Hermes is treated with a definite lack of reverence compared to Hera and Zeus. Although the sculptor deems Hermes’ statue as less than the other two, the fable still celebrates Hermes. Hermes is the god of profit and trickery, to some extent, he was the personification of these ideals in ancient Greece. There is something poetic about seeing the god of trade barter for himself. Hermes must barter and haggle for himself because only the god of such aspects could do so without causing divine offense. The fable shows Hermes being treated as he would treat others.
2. Hermes and the Dog
A square-hewn statue of Hermes stood by the roadside, with a heap of stones at the base. A dog came up and said: “I salute you first of all, Hermes, but, more than that, I would anoint you. I could not think of just passing by a god like you, especially since you are the athlete’s god.” “I shall be grateful to you,” said Hermes, “if you do not lick off such ointment as I have already, and do not make a mess on me. Beyond that, pay me no respect.”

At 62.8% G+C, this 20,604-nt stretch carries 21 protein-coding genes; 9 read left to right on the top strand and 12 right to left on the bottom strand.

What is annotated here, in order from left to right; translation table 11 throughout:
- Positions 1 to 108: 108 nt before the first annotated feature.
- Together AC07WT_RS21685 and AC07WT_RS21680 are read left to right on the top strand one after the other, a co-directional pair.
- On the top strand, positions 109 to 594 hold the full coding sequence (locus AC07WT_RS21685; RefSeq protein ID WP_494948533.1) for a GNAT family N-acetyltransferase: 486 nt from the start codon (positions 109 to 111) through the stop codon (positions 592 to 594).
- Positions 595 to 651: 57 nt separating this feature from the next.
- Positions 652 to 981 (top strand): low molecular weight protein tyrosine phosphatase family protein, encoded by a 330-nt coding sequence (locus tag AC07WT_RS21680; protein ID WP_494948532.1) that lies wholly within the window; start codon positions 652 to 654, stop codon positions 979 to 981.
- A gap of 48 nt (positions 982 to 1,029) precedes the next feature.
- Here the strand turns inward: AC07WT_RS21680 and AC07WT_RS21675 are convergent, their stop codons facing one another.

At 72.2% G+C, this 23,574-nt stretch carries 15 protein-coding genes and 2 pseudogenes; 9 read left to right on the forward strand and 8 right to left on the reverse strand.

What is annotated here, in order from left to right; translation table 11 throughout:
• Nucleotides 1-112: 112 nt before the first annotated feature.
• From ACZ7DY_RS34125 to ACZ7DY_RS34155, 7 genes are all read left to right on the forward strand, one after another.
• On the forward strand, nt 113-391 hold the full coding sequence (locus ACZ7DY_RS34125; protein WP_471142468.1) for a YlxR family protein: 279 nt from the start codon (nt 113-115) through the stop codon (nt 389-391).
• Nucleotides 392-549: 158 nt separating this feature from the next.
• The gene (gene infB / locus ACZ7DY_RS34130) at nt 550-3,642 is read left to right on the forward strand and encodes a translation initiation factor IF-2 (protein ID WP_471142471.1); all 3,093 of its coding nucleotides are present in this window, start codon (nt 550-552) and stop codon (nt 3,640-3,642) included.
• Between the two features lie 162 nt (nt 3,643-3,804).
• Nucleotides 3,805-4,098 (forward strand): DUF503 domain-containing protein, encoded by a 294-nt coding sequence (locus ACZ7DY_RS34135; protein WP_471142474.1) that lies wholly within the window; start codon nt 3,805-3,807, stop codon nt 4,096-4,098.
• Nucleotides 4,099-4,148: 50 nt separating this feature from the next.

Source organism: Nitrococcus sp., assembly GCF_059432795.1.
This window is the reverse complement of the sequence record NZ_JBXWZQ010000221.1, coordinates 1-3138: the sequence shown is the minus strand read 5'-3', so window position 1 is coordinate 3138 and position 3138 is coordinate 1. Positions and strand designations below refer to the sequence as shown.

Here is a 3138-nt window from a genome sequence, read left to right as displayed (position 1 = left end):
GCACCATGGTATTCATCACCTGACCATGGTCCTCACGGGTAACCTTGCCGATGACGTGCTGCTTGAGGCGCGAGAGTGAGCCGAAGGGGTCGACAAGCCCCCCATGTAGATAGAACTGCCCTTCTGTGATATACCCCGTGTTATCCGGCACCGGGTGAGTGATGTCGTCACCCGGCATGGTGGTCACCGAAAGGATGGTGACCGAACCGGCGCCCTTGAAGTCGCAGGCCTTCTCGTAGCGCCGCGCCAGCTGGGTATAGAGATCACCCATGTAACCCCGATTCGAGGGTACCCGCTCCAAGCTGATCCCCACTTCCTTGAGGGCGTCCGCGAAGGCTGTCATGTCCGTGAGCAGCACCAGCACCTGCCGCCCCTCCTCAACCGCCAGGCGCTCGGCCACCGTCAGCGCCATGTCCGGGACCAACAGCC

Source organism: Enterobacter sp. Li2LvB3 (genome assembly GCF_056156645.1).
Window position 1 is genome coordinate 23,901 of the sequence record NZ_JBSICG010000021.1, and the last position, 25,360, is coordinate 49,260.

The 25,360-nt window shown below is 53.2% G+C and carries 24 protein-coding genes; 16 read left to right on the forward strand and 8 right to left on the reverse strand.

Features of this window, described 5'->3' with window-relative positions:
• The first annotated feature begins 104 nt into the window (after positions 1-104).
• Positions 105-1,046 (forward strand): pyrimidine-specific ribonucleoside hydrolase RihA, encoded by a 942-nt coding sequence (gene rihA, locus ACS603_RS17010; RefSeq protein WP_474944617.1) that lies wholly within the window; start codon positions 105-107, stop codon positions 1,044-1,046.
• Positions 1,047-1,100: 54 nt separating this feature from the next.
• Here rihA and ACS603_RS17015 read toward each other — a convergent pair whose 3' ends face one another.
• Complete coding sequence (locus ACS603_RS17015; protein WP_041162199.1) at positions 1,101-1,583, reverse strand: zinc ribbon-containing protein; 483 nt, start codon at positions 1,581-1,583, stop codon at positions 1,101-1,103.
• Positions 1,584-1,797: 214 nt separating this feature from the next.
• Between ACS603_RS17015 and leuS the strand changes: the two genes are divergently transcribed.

Hermes is strongly connected to statues. Throughout ancient Greece, stone herms, busts resembling his appearances were constructed as road markers. Travelers would offer gifts to Hermes to protect them during their travels. A common motif within ancient Greek myths and fables was that gods would possess statues that depicted them. Hermes is often referenced as the god of thieves, putting guard dogs to sleep to aid thefts, making the dog’s anointment slightly more personal. As a statue, Hermes has no autonomy. His fate so to speak is in the hands of the earnest dog who only wants to show his respect for the god.
However, Hermes understands the dog’s intentions. He does not smite or punish the animal for their attempted offerings. He gives his thanks but asks that the dog refrains from making more of a mess around him. In this fable, Hermes is blatantly disrespected. However, the god treats it with good humor and does not attempt any petty revenge — as was common among the Olympian pantheon.
3. Hermes and the Cobblers
Zeus charged Hermes to pour over all the artisans the poison of lies. Making an equal amount for everyone, he poured it over them. But when he got as far as the cobbler, he still had plenty of the poison left, so he just took what remained in the mortar and poured it over him. Ever since then, all artisans have been liars, but most of all — cobblers.